The Master Plan for Delhi is one of the key instruments that facilitates Delhi’s development by assessing the present condition and guiding how to achieve the desired development. The anchor agency for the master plan is the Delhi Development Authority. Implementation of the Plan is the collective responsibility of all agencies involved in the development of Delhi, including the Central Government, concerned departments of the Government of the NCT of Delhi, service providers, landowning agencies, regulators, and local bodies among others.
The release of the Master Plan for Delhi- 2041 coincides with the 75th year of India’s Independence. India is poised to become the third largest economy in the world by 2050 and its growth trajectory is increasingly being defined by cities that contribute 60 per cent of the GDP. The Government has increased the focus on urban development by embarking upon a comprehensive programme for planned urban development in 2014, designed to bring about a transformative change in the lives of people with inclusive, participative and sustainable approach
As per the draft plan, the main focus areas are water, environment, critical resources, housing, mobility, built environment and public places, vulnerability, economic potential, heritage assets and monitoring and evaluation.
One of the key focus area: Shifting to renewable energy and efficient power consumption
In light of global warming and climate change, it is imperative to develop a plan to enable the transition from conventional sources such as fossil fuels towards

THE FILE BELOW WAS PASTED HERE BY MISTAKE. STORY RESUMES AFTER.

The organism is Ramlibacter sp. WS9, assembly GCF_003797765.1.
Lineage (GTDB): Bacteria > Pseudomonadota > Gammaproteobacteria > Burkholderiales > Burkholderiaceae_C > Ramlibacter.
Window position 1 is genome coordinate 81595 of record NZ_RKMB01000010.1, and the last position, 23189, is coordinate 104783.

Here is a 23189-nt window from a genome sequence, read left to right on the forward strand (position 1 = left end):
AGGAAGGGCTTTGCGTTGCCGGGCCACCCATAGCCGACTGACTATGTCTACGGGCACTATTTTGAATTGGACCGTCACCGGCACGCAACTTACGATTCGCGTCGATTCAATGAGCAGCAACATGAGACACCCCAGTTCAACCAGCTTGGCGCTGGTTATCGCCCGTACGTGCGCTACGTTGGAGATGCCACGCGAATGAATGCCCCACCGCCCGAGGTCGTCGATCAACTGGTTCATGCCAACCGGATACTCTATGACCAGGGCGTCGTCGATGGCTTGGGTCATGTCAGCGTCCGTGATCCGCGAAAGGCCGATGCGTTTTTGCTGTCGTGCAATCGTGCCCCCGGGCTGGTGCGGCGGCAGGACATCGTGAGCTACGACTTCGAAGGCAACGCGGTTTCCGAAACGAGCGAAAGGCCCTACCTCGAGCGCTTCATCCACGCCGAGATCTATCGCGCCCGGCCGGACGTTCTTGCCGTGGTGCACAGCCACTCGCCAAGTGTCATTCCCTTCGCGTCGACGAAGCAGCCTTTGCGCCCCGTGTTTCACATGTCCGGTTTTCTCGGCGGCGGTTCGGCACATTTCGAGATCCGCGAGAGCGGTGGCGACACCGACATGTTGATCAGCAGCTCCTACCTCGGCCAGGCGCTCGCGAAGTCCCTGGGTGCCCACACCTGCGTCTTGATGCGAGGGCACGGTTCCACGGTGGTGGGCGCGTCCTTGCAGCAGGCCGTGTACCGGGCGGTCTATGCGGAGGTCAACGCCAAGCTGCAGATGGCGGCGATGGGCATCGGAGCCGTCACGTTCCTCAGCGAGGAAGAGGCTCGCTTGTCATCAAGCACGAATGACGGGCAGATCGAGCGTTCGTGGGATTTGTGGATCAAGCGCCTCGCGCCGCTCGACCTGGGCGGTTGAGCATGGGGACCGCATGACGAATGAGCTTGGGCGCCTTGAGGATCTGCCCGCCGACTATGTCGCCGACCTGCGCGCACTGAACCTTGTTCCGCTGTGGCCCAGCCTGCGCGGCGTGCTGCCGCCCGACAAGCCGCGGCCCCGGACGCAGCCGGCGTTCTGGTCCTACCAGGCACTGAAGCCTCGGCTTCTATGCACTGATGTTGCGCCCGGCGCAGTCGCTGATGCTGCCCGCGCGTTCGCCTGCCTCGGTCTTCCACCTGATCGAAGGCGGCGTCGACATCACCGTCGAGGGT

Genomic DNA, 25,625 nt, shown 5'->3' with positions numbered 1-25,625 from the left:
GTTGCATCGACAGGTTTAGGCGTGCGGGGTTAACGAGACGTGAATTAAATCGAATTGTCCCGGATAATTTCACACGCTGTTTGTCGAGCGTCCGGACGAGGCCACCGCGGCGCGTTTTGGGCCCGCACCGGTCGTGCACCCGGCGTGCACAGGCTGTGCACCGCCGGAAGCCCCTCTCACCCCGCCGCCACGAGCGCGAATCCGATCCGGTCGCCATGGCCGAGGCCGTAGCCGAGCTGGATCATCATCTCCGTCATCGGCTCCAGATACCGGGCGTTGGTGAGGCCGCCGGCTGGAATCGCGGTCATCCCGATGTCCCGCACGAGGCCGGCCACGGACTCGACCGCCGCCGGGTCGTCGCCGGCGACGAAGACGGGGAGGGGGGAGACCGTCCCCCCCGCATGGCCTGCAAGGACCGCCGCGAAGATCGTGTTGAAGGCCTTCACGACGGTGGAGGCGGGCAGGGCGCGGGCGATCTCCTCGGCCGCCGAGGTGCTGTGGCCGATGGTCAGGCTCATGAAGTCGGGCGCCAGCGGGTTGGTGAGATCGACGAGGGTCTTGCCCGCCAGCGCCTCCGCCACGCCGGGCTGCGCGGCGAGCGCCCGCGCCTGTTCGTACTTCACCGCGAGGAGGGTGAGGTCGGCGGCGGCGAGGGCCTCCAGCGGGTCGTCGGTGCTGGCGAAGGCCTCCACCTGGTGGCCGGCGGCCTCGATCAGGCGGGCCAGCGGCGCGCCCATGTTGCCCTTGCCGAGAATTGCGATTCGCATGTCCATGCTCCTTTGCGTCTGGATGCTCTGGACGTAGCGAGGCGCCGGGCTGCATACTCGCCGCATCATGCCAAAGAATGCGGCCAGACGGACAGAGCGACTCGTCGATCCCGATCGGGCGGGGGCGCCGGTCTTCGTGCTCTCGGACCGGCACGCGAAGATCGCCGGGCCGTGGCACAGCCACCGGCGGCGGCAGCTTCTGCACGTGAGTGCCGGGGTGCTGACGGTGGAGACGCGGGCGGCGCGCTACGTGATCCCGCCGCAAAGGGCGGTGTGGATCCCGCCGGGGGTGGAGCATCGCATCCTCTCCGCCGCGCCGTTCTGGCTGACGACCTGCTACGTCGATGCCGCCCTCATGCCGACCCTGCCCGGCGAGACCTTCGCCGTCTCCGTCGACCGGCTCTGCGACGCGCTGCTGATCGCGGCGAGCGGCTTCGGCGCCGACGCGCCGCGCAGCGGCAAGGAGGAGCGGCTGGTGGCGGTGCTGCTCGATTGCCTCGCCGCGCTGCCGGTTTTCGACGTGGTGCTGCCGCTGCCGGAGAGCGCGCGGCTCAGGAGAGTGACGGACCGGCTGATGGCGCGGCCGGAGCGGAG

clean energy sources.
A Renewable Energy Plan shall be prepared for Delhi to identify potential renewable energy generation areas within Delhi along with strategies and
projects to meet the targets outlined by Ministry of New and Renewable Energy, Government of India.
Delhi has a high potential for generation of solar energy, therefore, the following strategies maybe adopted for scaling up the production of solar energy in Delhi:
i) Solar farms shall be encouraged in the ‘Green Development Area ’in line with “The Agriculture-cum-Solar Farm Scheme” of Delhi. Power purchase agreement based models may be adopted to incentivise landowners to set up solar farms on their agricultural lands.
ii) Delhi has a number of canals that can be utilised for harnessing solar energy as per feasibility. The canal owning agencies may leverage this potential for generation of solar energy.
iii) Government buildings and institutional campuses with a roof top area above 500 sq.m to install solar PVs as per Delhi Solar Policy 2016 and Net Metering Regulations, 2014.
iv) Large scale public facilities such as airports, metro stations, railway stations, inter-state and city-level bus stations/depots, stadiums etc., may progressively meet majority of their power requirements through solar and other renewable energy.
v) Any excess power generated (after meeting on-site requirements) may be fed into the grid, 15.2.4 The following strategies may be adopted to enhance the usage of solar energy in buildings and public spaces:
i) Solar-based LED lighting to be used for roads, parks and public places. These shall be implemented as part of area improvement projects by concerned agencies such as Walk Plans and MMI.
ii) Installation of solar PVs shall be encouraged in all plots with roof area more than 100 sq.m and solar assisted water heating shall be promoted as per UBBL. Installation of the same to be made mandatory for all new constructions and linked to building permissions.
iii) DISCOMS shall undertake installation of smart meters in a phased manner for all existing buildings, and mandatorily for all new constructions.
iv) The practice of differential pricing for power supply may be adopted by DERC to encourage increased solar usage during peak hours, to reduce the peak load and improve system efficiency.